• 35mm 861.6mm2
  • 36.4 megapixels
  • ISO 100 - 25,600
  • APS-C 366.6mm2
  • 24.2 megapixels
  • ISO 100 - 25,600

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Differences

Sony A7R advantages over Nikon D5600

  • Focus peaking
    Peaker vs Non-peaker
    Your camera will highlight what's in focus
  • Larger sensor
    35mm vs APS-C
    More sensor area. Bigger is (generally) better.
  • Bigger pixels
    ~ 4.88 vs 3.92 microns
    Better low-light and dynamic range (all else equal)
  • In-camera panoramas
    Yes vs No
    Stitches multiple shots into a panoramic photo
  • Higher effective ISO
    2,746 vs 1,306 iso
    Take photos in low light with less noise
  • Thinner
    48 mm vs 70 mm
    Thinner
  • More viewfinder magnification
    0.71x vs 0.55x
    Get a bigger view of the scene through the eye-level viewfinder
  • More pixels
    36.4 vs 24.2 megapixels
    Higher resolution photos
  • Headphone jack
    Yes vs No
    Monitor audio recording while you shoot video
  • Bigger RAW buffer
    15 vs 8 shots
    Larger buffer for RAW shots (burst mode)
  • Faster shutter
    1/8000 vs 1/4000 sec
    Shoot wide open in bright light
  • Higher extended ISO
    51200 vs 25600 ISO
    Higher extended ISO can give more low-light flexibility

Nikon D5600 advantages over Sony A7R

  • Lens selection
    Excellent vs Good
    Better lens selection gives you more options
  • Less expensive
    $647 vs $1898*
    Save money for lenses or accessories
  • Tilt-swivel screen
    Tilt-swivel vs tilt-only
    Tilt and swivel the screen for maximum shooting flexibility
  • Touchscreen
    Touch vs No touch
    Interact with your camera just like your smartphone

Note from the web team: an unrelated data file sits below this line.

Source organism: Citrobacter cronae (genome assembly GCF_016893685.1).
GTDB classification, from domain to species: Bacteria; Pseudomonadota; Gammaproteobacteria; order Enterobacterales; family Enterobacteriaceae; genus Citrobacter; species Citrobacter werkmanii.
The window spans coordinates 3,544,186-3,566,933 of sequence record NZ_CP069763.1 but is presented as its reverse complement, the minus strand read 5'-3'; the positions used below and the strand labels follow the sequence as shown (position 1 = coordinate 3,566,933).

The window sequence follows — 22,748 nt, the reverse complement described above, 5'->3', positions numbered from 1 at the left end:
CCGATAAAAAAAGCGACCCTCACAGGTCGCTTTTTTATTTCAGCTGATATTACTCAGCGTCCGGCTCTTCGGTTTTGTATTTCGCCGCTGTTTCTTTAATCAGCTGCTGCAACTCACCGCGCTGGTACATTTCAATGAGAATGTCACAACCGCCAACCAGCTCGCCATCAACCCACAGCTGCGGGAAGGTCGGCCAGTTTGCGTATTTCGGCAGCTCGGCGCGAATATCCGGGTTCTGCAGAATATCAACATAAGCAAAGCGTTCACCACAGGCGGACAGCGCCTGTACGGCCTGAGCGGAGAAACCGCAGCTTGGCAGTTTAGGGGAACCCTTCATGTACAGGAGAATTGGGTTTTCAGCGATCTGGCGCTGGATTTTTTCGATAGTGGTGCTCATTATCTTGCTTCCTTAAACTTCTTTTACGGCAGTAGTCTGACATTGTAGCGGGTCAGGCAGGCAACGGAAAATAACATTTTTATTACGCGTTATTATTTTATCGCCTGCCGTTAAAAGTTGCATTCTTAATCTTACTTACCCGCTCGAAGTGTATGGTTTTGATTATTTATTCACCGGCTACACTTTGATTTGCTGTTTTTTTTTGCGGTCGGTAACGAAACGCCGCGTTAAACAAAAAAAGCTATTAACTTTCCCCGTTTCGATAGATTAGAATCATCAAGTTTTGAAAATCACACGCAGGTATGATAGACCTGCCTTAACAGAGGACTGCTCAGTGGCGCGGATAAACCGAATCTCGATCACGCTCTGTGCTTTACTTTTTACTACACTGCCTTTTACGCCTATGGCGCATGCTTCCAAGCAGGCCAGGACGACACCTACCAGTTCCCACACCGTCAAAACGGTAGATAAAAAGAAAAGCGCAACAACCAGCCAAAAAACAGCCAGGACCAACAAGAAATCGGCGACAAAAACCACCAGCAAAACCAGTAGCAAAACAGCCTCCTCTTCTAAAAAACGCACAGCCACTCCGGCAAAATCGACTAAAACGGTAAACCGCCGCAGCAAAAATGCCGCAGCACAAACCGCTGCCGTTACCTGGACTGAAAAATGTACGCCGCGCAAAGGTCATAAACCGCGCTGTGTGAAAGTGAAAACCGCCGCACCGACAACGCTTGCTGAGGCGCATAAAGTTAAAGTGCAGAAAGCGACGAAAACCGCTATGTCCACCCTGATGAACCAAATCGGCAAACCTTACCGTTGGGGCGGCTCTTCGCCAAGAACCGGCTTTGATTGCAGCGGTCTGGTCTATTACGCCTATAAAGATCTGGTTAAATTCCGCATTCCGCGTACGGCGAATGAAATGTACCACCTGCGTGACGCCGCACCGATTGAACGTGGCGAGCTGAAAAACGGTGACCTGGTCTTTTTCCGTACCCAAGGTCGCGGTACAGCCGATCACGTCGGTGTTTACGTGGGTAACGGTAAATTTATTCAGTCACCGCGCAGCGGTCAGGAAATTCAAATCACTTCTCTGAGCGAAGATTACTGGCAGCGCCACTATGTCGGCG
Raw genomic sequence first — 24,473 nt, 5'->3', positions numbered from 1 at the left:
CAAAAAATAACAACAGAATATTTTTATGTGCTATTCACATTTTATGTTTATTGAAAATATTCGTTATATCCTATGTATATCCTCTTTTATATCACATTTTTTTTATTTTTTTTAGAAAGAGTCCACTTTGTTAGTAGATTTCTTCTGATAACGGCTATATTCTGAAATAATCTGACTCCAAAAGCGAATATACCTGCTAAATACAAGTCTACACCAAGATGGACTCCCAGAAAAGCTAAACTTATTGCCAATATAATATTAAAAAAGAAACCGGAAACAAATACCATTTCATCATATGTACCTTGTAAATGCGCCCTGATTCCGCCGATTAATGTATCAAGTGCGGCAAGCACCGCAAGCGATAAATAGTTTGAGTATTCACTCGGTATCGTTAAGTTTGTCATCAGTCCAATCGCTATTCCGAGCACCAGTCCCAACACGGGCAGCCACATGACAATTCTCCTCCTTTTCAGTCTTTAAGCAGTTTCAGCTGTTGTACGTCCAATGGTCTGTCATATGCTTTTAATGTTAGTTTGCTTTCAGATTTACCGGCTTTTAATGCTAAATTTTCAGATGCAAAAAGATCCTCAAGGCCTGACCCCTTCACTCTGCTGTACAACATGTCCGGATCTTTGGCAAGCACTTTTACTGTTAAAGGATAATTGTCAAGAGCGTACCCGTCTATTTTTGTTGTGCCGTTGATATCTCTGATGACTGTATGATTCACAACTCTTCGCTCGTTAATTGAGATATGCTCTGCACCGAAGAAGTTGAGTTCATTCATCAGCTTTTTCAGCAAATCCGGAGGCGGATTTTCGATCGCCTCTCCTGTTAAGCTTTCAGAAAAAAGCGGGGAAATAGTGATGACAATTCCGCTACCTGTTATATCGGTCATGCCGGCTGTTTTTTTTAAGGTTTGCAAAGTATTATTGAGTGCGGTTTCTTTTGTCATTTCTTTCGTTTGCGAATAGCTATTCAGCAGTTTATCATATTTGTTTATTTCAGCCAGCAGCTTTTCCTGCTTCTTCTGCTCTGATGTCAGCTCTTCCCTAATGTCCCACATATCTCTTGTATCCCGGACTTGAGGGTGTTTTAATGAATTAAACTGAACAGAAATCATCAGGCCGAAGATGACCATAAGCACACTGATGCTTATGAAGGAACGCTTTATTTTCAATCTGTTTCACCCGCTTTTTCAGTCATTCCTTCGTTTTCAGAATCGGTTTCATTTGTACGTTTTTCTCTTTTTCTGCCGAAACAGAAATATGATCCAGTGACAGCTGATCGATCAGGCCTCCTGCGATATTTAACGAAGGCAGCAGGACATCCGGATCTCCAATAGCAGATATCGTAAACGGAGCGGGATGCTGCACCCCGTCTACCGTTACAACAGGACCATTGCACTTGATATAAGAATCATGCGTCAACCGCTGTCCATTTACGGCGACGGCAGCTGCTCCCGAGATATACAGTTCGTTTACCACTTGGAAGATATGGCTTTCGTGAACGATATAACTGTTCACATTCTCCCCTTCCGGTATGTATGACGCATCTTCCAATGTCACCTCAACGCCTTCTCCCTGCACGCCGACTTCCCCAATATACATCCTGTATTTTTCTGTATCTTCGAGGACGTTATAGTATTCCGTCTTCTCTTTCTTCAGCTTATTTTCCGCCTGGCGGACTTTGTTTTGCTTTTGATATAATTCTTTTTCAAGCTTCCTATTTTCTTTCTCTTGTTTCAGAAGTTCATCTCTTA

• Fast startup
    ~0.20 vs 2.0 sec
    Faster startup lets you catch the moment
  • Built-in Bluetooth
    Yes vs No
    Always-on wireless connectivity
  • Longer stills battery life
    More info 970 vs 340 shots
    Capture more photos
  • Internal flash
    Internal flash vs None
    Useful in a pinch for fill flash
  • Newer
    2 years vs 5 years old
    Newer cameras often support more advanced features
  • Less shutter lag
    0.11 vs 0.36 sec
    Focus and take a photo quickly (wide angle)
  • Faster JPEG shooting
    5.1 fps vs 4.0 fps
    Faster JPEG shooting (burst mode)
  • Bigger JPEG buffer
    100 vs 15 shots
    Take more JPEG shots before waiting (burst mode)

Similarities

Common Strengths

  • Eye-level viewfinder
    Both provide
    You'll be able to frame photos even when the sun is out
  • Built-in Wi-Fi
    Both provide
    Share your photos wirelessly
  • NFC
    Both provide
    Simplifies pairing your camera with supported phones
  • External Mic Jack
    Both provide
    Improved sound fidelity when shooting video
  • HDMI out
    Both provide
    Use HDMI output to monitor or review video
  • Hot shoe
    Both provide
    Off-camera flashes open new possibilities
  • Bulb shutter
    Both provide
    Hold the shutter open manually for long exposures

Common Weaknesses